A new economic report says the next decade in Canada will increasingly be shaped by the twin forces of climate change and demographic disruption from an aging population.
“By 2030, Canada’s economy could look significantly different,” says the RBC report released Monday, dubbed Navigating the 2020s.
“A country whose economic identity has long been bound to natural resource extraction will accelerate its transformation into a services economy.”
An older population will present governments with challenges, including rising health-care costs and elder benefits, the report by RBC economists forecasts.
It predicts 650,000 people will be living in Canadian seniors’ residences or nursing homes in 2030 – up from 450,000 now – and the extra capacity will cost at least $140-billion to build.
Meanwhile, the proportion of working-age Canadians is expected to fall to 1.7 for every youth and senior by 2030, down from 2.3 in 2010.
A recent federal report found Canada’s climate warmed 1.7 degrees between 1948 and 2016, twice the global rate, the RBC report notes.
It says dealing with the growing urgency of climate change could influence Canadian farmers’ crop choices, put strains on ports and coastal roads, determine the location of new residential developments and drive up insurance costs.
“Canada’s investment in pollution abatement and control increased tenfold in the past decade and will demand even more resources in the 2020s,” the RBC report notes.
It cites a recent Canada Energy Regulator (CER) study that forecasts energy use per capita will decline almost nine per cent by 2030, while noting a shift from coal to natural gas in electricity generation will reduce emissions intensity.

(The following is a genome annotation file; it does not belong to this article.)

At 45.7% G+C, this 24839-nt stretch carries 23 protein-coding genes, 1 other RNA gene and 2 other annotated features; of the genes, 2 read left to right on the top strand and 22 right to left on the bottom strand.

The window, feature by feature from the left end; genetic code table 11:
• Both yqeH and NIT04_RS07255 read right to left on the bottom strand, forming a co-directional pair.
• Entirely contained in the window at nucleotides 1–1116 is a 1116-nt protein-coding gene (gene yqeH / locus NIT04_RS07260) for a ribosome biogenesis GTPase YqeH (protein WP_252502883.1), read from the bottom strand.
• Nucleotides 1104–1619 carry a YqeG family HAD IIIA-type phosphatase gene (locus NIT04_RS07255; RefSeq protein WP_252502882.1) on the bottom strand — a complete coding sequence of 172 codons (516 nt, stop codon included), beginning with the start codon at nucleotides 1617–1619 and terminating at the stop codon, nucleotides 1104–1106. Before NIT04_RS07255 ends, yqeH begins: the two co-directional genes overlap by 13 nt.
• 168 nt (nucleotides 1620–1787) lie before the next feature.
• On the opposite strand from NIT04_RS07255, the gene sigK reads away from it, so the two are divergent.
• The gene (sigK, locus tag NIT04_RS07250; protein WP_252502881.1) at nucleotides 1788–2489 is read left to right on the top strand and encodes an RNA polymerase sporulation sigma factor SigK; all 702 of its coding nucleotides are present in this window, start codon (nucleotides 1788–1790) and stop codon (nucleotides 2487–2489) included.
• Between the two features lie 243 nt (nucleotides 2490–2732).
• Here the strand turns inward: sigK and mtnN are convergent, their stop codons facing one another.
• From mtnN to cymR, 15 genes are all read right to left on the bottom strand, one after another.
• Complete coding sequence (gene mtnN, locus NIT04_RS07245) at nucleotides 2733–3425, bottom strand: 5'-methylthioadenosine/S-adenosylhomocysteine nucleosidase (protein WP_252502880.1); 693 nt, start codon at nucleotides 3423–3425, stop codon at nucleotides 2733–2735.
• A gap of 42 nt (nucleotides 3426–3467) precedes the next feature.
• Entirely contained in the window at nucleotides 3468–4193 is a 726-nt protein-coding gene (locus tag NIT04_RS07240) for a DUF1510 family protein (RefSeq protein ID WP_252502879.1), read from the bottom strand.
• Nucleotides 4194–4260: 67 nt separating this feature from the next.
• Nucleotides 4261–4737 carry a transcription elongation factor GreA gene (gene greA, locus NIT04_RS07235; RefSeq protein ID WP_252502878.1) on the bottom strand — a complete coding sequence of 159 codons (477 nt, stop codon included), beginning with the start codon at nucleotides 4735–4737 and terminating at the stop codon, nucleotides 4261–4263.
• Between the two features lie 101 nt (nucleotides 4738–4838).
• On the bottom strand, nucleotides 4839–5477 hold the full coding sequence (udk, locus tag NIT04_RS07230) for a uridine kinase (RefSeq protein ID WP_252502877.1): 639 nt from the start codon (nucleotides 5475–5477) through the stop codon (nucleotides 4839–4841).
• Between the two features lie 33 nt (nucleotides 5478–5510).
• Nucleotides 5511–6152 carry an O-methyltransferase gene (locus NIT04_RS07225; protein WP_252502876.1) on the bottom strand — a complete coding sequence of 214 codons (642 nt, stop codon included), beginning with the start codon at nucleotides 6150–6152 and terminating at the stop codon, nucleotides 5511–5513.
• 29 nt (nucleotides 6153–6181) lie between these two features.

Domestic demand for oil and refined petroleum products will decline due to increased transportation efficiencies, but oil production will grow from 4.9 million barrels per day in 2020 to 5.7 million bpd in 2030 thanks to rising exports, the RBC report says.
The installed capacity of wind and solar in Canada is expected to increase by nearly 50 per cent in the next decade, but will account for only nine per cent of electricity generation in 2030, the report notes, again citing CER figures.
The findings are consistent with trends identified by the Calgary-based Canadian Energy Research Institute (CERI).
“I see energy’s role as maturing in the sense that we’re likely to continue to see growth in the oil industry and the electricity industry,” CERI CEO Allan Fogwill said in an interview.
“The growth in the natural gas industry is very tightly linked to growth in LNG (exports).”
CERI bases its outlook on successful construction of three oil export pipelines from Western Canada – the Trans Mountain expansion, Line 3 replacement project and Keystone XL – along with greater capacity for crude-by-rail shipments.